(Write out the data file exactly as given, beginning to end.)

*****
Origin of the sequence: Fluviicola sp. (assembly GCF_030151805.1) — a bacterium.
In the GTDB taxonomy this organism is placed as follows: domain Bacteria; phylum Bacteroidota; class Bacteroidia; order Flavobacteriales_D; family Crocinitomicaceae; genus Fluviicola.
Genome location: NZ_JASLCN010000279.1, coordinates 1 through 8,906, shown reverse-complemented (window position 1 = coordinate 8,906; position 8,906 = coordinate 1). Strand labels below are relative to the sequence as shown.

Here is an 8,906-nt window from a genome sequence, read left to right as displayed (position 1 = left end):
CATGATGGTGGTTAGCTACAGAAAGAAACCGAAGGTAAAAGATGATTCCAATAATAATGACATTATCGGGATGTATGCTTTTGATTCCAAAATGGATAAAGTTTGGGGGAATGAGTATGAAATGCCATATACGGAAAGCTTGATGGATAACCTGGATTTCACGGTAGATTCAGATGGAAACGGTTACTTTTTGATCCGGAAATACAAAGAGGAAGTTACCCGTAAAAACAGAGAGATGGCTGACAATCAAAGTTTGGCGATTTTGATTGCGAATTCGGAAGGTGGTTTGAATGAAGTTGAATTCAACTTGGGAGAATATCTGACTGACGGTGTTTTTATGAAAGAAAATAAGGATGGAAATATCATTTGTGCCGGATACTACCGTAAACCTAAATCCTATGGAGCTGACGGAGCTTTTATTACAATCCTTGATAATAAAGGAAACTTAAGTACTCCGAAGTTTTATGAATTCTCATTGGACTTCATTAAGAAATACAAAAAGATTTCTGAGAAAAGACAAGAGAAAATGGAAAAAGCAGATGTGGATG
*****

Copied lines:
Origin of the sequence: Fluviicola sp. (assembly GCF_030151805.1) — a bacterium.
In the GTDB taxonomy this organism is placed as follows: domain Bacteria; phylum Bacteroidota; class Bacteroidia; order Flavobacteriales_D; family Crocinitomicaceae; genus Fluviicola.
Genome location: NZ_JASLCN010000279.1, coordinates 1 through 8,906, shown reverse-complemented (window position 1 = coordinate 8,906; position 8,906 = coordinate 1). Strand labels below are relative to the sequence as shown.

Here is an 8,906-nt window from a genome sequence, read left to right as displayed (position 1 = left end):
CATGATGGTGGTTAGCTACAGAAAGAAACCGAAGGTAAAAGATGATTCCAATAATAATGACATTATCGGGATGTATGCTTTTGATTCCAAAATGGATAAAGTTTGGGGGAATGAGTATGAAATGCCATATACGGAAAGCTTGATGGATAACCTGGATTTCACGGTAGATTCAGATGGAAACGGTTACTTTTTGATCCGGAAATACAAAGAGGAAGTTACCCGTAAAAACAGAGAGATGGCTGACAATCAAAGTTTGGCGATTTTGATTGCGAATTCGGAAGGTGGTTTGAATGAAGTTGAATTCAACTTGGGAGAATATCTGACTGACGGTGTTTTTATGAAAGAAAATAAGGATGGAAATATCATTTGTGCCGGATACTACCGTAAACCTAAATCCTATGGAGCTGACGGAGCTTTTATTACAATCCTTGATAATAAAGGAAACTTAAGTACTCCGAAGTTTTATGAATTCTCATTGGACTTCATTAAGAAATACAAAAAGATTTCTGAGAAAAGACAAGAGAAAATGGAAAAAGCAGATGTGGATG